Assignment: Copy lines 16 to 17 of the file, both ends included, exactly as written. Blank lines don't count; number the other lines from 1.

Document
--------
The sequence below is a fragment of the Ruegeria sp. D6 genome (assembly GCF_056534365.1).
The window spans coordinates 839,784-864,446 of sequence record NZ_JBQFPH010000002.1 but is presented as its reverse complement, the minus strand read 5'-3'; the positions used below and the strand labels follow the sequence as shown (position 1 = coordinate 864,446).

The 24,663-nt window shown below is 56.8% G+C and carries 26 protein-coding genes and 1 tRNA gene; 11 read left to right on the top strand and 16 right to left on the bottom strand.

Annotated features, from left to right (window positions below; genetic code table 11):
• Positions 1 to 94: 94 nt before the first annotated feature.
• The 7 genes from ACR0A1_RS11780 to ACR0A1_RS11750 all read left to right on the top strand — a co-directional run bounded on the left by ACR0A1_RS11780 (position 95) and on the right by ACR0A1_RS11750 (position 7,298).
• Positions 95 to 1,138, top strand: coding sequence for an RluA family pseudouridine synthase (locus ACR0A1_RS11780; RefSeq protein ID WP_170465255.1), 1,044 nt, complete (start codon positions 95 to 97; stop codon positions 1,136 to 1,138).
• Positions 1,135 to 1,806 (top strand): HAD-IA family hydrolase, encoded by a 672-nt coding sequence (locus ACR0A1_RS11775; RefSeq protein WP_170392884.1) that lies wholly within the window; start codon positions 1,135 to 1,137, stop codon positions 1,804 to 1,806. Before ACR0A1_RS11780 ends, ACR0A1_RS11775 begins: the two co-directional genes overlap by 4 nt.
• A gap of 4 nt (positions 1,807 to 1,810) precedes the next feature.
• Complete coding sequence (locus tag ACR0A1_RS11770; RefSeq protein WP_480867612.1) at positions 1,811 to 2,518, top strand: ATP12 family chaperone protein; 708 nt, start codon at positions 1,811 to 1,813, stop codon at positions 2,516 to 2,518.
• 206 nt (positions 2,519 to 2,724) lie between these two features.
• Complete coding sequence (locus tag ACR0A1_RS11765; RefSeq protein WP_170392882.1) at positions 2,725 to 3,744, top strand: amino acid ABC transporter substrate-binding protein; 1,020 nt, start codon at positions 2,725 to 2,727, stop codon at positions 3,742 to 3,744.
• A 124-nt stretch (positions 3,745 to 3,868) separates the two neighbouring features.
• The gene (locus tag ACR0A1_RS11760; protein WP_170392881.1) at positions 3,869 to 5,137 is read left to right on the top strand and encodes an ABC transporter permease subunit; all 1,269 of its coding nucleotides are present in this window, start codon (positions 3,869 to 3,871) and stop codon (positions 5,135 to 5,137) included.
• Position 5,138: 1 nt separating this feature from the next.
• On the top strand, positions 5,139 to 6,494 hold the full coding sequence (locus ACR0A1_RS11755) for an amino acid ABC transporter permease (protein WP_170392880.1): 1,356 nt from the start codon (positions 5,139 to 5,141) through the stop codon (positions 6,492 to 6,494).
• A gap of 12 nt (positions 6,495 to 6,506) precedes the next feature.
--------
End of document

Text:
• On the top strand, positions 5,139 to 6,494 hold the full coding sequence (locus ACR0A1_RS11755) for an amino acid ABC transporter permease (protein WP_170392880.1): 1,356 nt from the start codon (positions 5,139 to 5,141) through the stop codon (positions 6,492 to 6,494).
• A gap of 12 nt (positions 6,495 to 6,506) precedes the next feature.